by Gunnar Eigener

Content warning: mentions drone attacks, conflict, and terrorism.

While the US President, Donald Trump, has made it clear that the US presence in Syria was to carry out the extermination of Daesh, Russia’s intentions have always been to support their ally, Bashar al-Assad. Last September the Russian President, Vladimir Putin, made a surprise visit to Syria to announce that Russia had succeeded in its mission. While both might be correct, it is Putin who is in a more difficult position and the risk that Russia will be dragged further in has become ever more likely.

Syria was an opportunity for Putin’s Russia to flex its muscles on the international stage again after creating trouble in Ukraine and the annexation of Crimea. Having already interfered in the election in the US and potentially in other elections in Europe, Russia remains largely unchallenged. Sanctions brought about by the US Congress do little to curb the ambitious plans of a nation seeking to relive past glories. Russia continues to forge relations with former satellite states and the lack of US involvement in NATO does nothing to deter the risk of another cold war breaking out in Eastern Europe. Yet, as with so many Western states, Russia has found itself stuck in the political and religious quagmire that is the Middle East.

What the Russian people think of the war and the actions of the Russian forces in relation to Ukraine and Crimea is  hard to gauge.

In February, Syrian anti-aircraft missiles brought down an Israeli F-16 fighter jet. The jet had been returning from a mission to shoot down a Iranian surveillance drone that had been launched from within Syria. The retaliation by the Israeli Air Force destroyed a significant portion of Syria’s anti-aircraft batteries. It is uncertain but considered likely that Russian military advisers may have been killed in the bombing sortie. This has put Russia in a difficult position. While Russia and Iran are allies in their pursuit to protect al-Assad, Russia and Israel are also on good terms.

That, however, may change as Benjamin Netanyahu, the Israeli Prime Minister, is currently being looked at for corruption by prosecutors. Previous airstrikes by Israel in Syria have occurred to prevent the exchange of weapons between Iran and Hezbollah, the Lebanese political and military group and listed terrorist organisation. Any suggestion that Russia and Israel’s relationship includes a hands-off Syria remains on the sidelines. But there has existed an understanding – Israel may tackle Iran and Hezbollah in Syria but not strike at the Syrian regime. The events of early February have cast doubt over this understanding.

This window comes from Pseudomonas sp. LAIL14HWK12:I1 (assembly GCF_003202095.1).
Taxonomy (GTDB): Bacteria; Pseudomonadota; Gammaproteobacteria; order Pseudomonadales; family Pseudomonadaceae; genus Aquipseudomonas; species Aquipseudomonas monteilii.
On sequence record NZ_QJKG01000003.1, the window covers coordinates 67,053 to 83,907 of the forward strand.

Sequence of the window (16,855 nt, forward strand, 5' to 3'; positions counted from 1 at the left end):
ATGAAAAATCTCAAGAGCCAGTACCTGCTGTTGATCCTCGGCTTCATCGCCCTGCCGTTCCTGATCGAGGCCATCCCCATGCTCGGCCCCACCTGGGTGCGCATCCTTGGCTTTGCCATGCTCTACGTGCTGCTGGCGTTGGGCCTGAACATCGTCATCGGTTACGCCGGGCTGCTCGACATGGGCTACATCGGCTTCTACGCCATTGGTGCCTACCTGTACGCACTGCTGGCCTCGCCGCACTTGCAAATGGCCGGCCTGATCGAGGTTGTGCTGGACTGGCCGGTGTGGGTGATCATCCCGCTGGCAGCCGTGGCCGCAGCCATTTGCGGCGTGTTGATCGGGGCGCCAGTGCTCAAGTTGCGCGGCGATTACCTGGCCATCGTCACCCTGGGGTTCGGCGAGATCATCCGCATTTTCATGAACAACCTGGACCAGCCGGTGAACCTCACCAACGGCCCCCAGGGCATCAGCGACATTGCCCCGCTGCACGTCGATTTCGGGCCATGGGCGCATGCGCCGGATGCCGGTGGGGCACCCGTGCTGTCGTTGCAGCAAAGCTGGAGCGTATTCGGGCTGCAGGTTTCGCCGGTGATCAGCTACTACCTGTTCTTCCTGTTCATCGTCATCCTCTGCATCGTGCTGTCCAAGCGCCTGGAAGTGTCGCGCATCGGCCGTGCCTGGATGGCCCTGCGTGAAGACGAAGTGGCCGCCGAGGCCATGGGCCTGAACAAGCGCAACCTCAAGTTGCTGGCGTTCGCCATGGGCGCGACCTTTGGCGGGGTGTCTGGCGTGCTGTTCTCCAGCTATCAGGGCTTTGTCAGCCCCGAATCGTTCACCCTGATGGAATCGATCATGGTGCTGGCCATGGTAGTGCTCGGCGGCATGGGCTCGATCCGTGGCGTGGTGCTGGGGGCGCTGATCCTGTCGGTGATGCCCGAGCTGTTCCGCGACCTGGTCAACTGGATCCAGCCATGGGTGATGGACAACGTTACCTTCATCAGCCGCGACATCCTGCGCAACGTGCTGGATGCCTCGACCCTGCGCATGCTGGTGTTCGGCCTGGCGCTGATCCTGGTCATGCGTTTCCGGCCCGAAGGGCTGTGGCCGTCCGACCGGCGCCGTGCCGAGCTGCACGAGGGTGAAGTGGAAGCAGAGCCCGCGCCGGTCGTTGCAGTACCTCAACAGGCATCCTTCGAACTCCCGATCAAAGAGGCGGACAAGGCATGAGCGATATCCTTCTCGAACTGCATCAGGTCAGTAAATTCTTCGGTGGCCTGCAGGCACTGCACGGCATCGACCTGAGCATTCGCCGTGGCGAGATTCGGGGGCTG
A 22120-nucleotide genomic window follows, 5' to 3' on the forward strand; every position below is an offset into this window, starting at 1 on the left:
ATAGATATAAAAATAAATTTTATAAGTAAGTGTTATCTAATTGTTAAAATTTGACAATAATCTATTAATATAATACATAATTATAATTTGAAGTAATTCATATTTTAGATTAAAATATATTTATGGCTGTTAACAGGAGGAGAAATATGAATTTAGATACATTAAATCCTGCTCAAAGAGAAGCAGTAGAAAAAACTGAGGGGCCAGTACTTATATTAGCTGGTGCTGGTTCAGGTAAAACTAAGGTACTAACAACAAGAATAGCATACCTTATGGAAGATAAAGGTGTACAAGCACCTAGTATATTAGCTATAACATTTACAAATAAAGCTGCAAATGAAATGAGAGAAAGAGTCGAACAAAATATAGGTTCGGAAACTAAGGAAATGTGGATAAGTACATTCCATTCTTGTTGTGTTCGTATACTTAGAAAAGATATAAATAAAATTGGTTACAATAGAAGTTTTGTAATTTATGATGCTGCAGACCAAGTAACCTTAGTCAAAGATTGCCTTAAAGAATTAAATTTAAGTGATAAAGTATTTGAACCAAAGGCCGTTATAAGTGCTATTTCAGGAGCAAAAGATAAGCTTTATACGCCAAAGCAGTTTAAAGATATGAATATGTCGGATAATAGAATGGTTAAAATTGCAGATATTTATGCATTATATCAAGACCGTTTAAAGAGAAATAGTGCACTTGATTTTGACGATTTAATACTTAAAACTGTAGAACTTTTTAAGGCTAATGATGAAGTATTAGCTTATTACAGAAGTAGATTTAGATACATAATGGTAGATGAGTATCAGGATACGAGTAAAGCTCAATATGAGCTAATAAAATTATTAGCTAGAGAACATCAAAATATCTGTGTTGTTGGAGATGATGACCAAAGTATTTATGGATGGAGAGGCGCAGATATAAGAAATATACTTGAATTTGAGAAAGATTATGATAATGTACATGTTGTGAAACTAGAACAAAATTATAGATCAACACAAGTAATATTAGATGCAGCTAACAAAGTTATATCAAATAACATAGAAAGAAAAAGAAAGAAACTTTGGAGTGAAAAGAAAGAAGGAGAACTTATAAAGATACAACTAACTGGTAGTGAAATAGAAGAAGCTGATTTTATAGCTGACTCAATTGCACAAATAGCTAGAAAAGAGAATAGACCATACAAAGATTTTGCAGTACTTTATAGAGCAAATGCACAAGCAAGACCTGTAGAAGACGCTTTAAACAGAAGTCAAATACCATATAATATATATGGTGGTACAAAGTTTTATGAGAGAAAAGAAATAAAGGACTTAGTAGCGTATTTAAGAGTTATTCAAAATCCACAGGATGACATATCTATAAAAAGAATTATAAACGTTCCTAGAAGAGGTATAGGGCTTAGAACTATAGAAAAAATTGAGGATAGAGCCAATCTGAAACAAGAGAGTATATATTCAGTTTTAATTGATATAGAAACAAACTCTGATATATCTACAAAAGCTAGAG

While Russia and Iran are allies in their pursuit to protect al-Assad, Russia and Israel are also on good terms.

Putin’s recently ordered five hour daily ceasefire of Syrian government bombing of the Eastern Ghouta area and the creation of a humanitarian corridor demonstrates the influence that Russia has over the Syrian regime. After all, the UN-backed resolution for a ceasefire was weakened by the prospect of a Russian veto and so was diluted to prevent this – not that it mattered as the bombing recommenced almost immediately. Russian support for the bombing has been met with all the usual criticism and the lack of US involvement in the regime other than to fight Daesh means that there is very little anyone can do. The Syrian regime and Russia regard all those opposed to the government as terrorists so groups like Jaysh al-Islam, the largest of the opposition groups, will continue to be targeted and civilians will continue to bear the brunt of the violence.

(Syria flag via Freedom House / Flickr. Creative Commons)

Russian influence is being tested. Jaysh al-Islam is backed by Saudi Arabia. Relations with Turkey have been frosty since the shooting down of a Russian jet fighter by Turkey and the fatal shooting of Andrei Karlov, the Russian ambassador to Turkey. In late 2017, Turkey announced that it would buy Russian made surface-to-air missile defence system. However, in recent months, attempts by Russia to court the Syrian Kurds are being thwarted by the military actions of Turkey against any possibility of Kurdish territorial consolidation, an act which be considered destabilising to the region. Russian mercenaries fighting in Syria attacked a Kurdish military base in early February that contained US military advisors. The Russian mercenaries took heavy casualties but since they were contractors, their part has been down-played.

What the Russian people think of the war and the actions of the Russian forces in relation to Ukraine and Crimea is  hard to gauge. State media and propaganda present the best side to the people, which leaves them expecting positive results. But the reality is that Russia risks being dragged into a long and arduous conflict in Syria. The withdrawal of major US support and interest suggests that the war will progress, lives will continue to be lost by all sides, and the bitterness will increase many times over. Syria has not yet completely destroyed itself but once it finally has, then Russia may finally claim victory and leave. After Afghanistan, Russia needs a victory in the Middle East but this might end up costing them more than they were willing to pay in the first place. The US’ longest fought war is in Afghanistan and it is taking its toll on American morale as well as muddying the waters when it comes political allegiances elsewhere in the region. Russia would do well to learn from this but eagerness to show the world its strength may well mean that they won’t.

Featured image of a map of Syria / Pixabay. Creative Commons License.

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